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dc.contributor.authorWilliams, John Charles
dc.date.accessioned2017-07-17T12:36:53Z
dc.date.available2017-07-17T12:36:53Z
dc.date.issued2003-07-15
dc.identifier.otherPhD.26620
dc.identifier.urihttps://www.repository.cam.ac.uk/handle/1810/265455
dc.descriptionThis thesis is not available on this repository until the author agrees to make it public. If you are the author of this thesis and would like to make your work openly available, please contact us: thesis@repository.cam.ac.uk.
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dc.descriptionPlease note that print copies of theses may be available for consultation in the Cambridge University Library's Manuscript reading room. Admission details are at http://www.lib.cam.ac.uk/collections/departments/manuscripts-university-archives
dc.description.abstractCivil aircraft engines are required to operate reliably in a variety of inclement weather situations. Ingestion of airborne water has been found to cause problems for certain engine types, particularly during aircraft descent at low engine power settings. The effects of water ingestion under these engine operating conditions are not well understood. It is believed that the engine pe1formance is largely dete1mined by the behaviour of liquid water in the core compression system. A programme of experimental and theoretical research has therefore been undertaken to investigate the effects of water ingestion on an axial flow compressor operating at low speed, in isolation from other engine components. Experimental studies have been conducted using a low-speed, four-stage axial flow laboratory compressor, modified to facilitate injection of water through spray nozzles fitted at the inlet. In the process, new methods were developed for the reliable measurement of static pressure in a wet environment. Compressor pe1formance changes were quantified by measming the overall total-to-static pressure-rise characteristic and the torque requirement. Initiation of water ingestion was shown to move the compressor operating point on the characteristic to a new position at reduced pressure rise and reduced air mass flowrate, and to increase significantly the torque requirement. In some cases, it was shown that initiation of water ingestion would lead to rotating stall. Experiments were conducted to investigate the effects of water-to-air mass flowrate ratio, droplet size and spray coverage. The spray coverage is the fraction of the compressor inlet area over which the water is distributed. This was determined principally by the divergence (or spray) angle of the water emerging from each nozzle. The results suggest that droplet size is relatively unimportant in determining the performance with water ingestion. The spray coverage is, however, important, with small spray coverage resulting in little or no loss of compressor surge margin and large spray coverage resulting in significant loss. The pe1formance of the first compressor stage is c1itical in explaining these differences in behaviour. Theoretical studies were conducted with the aim of predicting the spatial disttibution of liquid water inside a compressor. New models were developed for key aspects of liquid water behaviour and incorporated into a computer program. Droplet velocity (or momentum) is often found to play an important role in determining the water behaviour. Theories are suggested to explain the experimentally observed effects of water ingestion, drawing on insight gained from both the expe1imental and theoretical results. Compressor modifications that may reduce the adverse effects of water ingestion are then suggested. These comprise, firstly, the removal of water from the casing immediately upstream of the compressor and, secondly, the application of a "non-stick" coating to the blades of the first rotor blade row.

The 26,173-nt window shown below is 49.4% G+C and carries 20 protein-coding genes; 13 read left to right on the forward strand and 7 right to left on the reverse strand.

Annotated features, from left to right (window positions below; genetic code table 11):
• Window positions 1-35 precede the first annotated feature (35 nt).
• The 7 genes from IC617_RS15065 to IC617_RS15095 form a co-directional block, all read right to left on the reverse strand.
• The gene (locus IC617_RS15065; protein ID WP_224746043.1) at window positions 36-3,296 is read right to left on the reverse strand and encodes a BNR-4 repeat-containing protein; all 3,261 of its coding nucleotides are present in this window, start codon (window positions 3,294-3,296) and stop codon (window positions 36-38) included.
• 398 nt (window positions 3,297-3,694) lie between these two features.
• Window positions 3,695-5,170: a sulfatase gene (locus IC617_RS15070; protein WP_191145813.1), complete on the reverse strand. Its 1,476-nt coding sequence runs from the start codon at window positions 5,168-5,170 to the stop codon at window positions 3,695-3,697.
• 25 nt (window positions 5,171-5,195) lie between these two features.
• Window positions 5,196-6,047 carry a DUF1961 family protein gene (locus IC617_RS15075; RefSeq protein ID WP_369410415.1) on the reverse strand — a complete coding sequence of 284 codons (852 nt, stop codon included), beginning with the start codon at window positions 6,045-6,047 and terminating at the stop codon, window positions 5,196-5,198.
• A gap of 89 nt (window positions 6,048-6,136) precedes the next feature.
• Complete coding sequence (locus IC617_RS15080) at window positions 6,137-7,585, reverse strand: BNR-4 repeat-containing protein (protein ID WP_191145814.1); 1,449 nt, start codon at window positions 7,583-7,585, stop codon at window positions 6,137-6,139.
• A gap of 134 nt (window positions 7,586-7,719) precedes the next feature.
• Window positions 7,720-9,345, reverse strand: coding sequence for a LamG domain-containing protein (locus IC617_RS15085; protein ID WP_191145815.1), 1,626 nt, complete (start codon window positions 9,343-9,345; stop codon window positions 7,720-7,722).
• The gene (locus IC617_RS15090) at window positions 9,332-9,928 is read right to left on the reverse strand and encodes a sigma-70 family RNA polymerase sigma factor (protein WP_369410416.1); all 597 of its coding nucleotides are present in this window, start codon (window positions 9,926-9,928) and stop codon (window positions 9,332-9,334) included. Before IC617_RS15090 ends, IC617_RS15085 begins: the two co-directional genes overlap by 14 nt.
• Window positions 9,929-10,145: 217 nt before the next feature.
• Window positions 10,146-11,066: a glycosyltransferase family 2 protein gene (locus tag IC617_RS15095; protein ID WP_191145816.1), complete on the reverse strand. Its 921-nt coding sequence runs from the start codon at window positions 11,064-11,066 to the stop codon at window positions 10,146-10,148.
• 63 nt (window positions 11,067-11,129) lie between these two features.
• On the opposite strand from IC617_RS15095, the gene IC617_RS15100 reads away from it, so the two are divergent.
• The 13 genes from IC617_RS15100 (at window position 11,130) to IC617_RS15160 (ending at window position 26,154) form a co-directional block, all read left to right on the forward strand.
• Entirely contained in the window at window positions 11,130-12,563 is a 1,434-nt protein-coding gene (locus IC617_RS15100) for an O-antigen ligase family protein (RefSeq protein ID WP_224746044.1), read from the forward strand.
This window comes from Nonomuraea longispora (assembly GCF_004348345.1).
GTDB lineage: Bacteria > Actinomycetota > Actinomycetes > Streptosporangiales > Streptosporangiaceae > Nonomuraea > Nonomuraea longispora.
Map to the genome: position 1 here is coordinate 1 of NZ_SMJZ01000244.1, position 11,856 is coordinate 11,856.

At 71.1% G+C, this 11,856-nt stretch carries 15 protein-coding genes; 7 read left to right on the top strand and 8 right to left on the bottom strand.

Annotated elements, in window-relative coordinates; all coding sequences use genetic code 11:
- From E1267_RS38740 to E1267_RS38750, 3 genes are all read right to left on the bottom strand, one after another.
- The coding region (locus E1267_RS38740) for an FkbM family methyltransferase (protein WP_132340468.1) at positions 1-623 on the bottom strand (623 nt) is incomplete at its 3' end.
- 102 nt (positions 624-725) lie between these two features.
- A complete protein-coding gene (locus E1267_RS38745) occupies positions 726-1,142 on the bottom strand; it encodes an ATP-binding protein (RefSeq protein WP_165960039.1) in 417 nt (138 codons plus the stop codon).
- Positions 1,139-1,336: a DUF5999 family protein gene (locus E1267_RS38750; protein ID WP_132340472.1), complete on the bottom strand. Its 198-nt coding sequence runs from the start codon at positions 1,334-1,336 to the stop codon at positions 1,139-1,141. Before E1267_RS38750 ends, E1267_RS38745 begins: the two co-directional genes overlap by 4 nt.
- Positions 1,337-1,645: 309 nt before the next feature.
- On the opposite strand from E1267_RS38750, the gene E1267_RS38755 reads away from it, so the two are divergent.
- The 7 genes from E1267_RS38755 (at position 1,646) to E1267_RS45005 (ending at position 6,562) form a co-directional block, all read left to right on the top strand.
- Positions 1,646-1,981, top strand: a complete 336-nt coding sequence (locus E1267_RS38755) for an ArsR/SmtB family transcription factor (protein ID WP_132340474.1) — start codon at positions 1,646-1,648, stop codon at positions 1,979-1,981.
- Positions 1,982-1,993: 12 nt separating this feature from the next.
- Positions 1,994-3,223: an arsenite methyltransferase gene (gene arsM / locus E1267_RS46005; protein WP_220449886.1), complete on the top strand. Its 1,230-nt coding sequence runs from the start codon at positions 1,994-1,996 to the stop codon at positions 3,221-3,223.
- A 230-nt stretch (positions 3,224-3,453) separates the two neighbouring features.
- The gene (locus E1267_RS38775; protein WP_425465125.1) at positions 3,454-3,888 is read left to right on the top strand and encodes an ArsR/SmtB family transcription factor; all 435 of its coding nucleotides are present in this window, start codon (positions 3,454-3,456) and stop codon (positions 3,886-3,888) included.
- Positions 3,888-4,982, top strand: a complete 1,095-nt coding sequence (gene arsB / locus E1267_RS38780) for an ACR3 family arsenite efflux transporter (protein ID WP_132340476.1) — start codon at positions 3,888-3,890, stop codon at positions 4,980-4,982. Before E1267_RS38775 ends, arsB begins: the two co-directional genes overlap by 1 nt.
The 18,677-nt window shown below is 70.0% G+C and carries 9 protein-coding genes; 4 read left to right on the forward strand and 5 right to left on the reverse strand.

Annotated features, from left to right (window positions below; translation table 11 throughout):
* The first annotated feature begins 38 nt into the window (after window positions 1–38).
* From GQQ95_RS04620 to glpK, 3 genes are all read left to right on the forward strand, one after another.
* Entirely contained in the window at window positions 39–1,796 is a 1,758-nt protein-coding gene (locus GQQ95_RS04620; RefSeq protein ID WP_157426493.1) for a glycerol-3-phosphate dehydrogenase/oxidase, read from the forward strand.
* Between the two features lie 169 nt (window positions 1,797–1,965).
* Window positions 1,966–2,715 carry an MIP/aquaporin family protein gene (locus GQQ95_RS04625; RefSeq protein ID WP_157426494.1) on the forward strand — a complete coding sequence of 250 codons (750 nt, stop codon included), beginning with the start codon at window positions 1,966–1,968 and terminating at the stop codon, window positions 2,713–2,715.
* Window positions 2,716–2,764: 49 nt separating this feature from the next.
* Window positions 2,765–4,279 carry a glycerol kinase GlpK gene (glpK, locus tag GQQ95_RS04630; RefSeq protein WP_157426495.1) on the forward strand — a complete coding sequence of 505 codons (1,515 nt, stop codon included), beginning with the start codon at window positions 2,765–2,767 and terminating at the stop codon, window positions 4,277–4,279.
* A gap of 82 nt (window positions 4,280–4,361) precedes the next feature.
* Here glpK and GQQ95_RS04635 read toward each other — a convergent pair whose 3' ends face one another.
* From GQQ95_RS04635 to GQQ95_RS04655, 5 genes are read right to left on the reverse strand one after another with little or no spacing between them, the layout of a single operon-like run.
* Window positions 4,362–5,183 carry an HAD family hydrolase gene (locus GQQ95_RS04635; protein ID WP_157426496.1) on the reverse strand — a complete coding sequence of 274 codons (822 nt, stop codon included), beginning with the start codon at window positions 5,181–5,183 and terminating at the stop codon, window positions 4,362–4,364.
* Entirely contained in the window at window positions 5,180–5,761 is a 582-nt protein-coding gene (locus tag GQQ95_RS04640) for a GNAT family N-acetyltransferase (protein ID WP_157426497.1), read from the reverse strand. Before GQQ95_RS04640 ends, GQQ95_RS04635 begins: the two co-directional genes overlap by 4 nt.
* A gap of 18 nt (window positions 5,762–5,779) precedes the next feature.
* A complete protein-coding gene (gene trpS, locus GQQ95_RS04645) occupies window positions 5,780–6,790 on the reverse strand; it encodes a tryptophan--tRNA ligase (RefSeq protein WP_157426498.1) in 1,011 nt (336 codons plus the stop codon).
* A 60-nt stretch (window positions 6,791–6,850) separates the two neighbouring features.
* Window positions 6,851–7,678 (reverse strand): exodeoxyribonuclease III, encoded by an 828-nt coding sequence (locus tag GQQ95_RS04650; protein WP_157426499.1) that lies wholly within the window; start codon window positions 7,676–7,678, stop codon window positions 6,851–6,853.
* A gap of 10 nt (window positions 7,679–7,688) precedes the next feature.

dc.titleWater ingestion in jet engines.
dc.typeThesis
dc.type.qualificationlevelDoctoral
dc.type.qualificationnameDoctor of Philosophy (PhD)
dc.publisher.institutionUniversity of Cambridge
dc.publisher.departmentDepartment of Engineering
dc.identifier.doi10.17863/CAM.11633


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